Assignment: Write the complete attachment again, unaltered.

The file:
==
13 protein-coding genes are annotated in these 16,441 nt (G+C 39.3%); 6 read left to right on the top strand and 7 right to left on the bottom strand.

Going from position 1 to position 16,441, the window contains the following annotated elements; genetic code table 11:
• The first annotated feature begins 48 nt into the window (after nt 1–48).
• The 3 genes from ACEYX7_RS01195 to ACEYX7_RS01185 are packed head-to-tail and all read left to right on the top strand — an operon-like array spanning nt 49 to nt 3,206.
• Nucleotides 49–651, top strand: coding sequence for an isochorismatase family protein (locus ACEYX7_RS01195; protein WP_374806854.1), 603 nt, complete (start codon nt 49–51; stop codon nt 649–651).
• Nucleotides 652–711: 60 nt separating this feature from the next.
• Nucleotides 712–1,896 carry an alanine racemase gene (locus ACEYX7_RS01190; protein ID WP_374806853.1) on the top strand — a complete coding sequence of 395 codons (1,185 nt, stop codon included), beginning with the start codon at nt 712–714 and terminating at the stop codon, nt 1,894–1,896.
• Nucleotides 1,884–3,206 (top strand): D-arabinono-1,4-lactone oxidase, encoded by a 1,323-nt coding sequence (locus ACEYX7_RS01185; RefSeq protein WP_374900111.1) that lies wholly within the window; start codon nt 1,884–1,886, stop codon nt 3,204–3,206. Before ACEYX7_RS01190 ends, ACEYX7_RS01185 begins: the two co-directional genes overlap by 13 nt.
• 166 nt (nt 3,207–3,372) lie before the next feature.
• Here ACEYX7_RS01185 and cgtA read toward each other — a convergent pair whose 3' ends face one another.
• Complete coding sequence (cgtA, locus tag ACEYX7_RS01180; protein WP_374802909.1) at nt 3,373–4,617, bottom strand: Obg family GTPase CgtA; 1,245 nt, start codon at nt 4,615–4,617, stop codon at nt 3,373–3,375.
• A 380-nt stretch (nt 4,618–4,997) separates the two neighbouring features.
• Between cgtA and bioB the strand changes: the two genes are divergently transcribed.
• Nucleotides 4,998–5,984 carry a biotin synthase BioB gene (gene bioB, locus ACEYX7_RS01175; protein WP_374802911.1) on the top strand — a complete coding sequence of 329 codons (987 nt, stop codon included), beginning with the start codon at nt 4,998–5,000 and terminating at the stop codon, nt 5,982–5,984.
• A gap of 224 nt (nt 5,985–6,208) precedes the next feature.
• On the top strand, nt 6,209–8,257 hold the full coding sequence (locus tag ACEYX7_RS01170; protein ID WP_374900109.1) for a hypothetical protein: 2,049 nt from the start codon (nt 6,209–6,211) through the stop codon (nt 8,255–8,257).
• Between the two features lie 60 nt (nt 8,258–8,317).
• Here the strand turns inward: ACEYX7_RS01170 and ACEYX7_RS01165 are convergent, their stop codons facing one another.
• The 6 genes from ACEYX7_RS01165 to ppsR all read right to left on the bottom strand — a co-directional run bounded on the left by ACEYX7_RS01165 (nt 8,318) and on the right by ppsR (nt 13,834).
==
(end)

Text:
13 protein-coding genes are annotated in these 16,441 nt (G+C 39.3%); 6 read left to right on the top strand and 7 right to left on the bottom strand.

Going from position 1 to position 16,441, the window contains the following annotated elements; genetic code table 11:
• The first annotated feature begins 48 nt into the window (after nt 1–48).
• The 3 genes from ACEYX7_RS01195 to ACEYX7_RS01185 are packed head-to-tail and all read left to right on the top strand — an operon-like array spanning nt 49 to nt 3,206.
• Nucleotides 49–651, top strand: coding sequence for an isochorismatase family protein (locus ACEYX7_RS01195; protein WP_374806854.1), 603 nt, complete (start codon nt 49–51; stop codon nt 649–651).
• Nucleotides 652–711: 60 nt separating this feature from the next.
• Nucleotides 712–1,896 carry an alanine racemase gene (locus ACEYX7_RS01190; protein ID WP_374806853.1) on the top strand — a complete coding sequence of 395 codons (1,185 nt, stop codon included), beginning with the start codon at nt 712–714 and terminating at the stop codon, nt 1,894–1,896.
• Nucleotides 1,884–3,206 (top strand): D-arabinono-1,4-lactone oxidase, encoded by a 1,323-nt coding sequence (locus ACEYX7_RS01185; RefSeq protein WP_374900111.1) that lies wholly within the window; start codon nt 1,884–1,886, stop codon nt 3,204–3,206. Before ACEYX7_RS01190 ends, ACEYX7_RS01185 begins: the two co-directional genes overlap by 13 nt.
• 166 nt (nt 3,207–3,372) lie before the next feature.
• Here ACEYX7_RS01185 and cgtA read toward each other — a convergent pair whose 3' ends face one another.
• Complete coding sequence (cgtA, locus tag ACEYX7_RS01180; protein WP_374802909.1) at nt 3,373–4,617, bottom strand: Obg family GTPase CgtA; 1,245 nt, start codon at nt 4,615–4,617, stop codon at nt 3,373–3,375.
• A 380-nt stretch (nt 4,618–4,997) separates the two neighbouring features.
• Between cgtA and bioB the strand changes: the two genes are divergently transcribed.
• Nucleotides 4,998–5,984 carry a biotin synthase BioB gene (gene bioB, locus ACEYX7_RS01175; protein WP_374802911.1) on the top strand — a complete coding sequence of 329 codons (987 nt, stop codon included), beginning with the start codon at nt 4,998–5,000 and terminating at the stop codon, nt 5,982–5,984.
• A gap of 224 nt (nt 5,985–6,208) precedes the next feature.
• On the top strand, nt 6,209–8,257 hold the full coding sequence (locus tag ACEYX7_RS01170; protein ID WP_374900109.1) for a hypothetical protein: 2,049 nt from the start codon (nt 6,209–6,211) through the stop codon (nt 8,255–8,257).
• Between the two features lie 60 nt (nt 8,258–8,317).
• Here the strand turns inward: ACEYX7_RS01170 and ACEYX7_RS01165 are convergent, their stop codons facing one another.
• The 6 genes from ACEYX7_RS01165 to ppsR all read right to left on the bottom strand — a co-directional run bounded on the left by ACEYX7_RS01165 (nt 8,318) and on the right by ppsR (nt 13,834).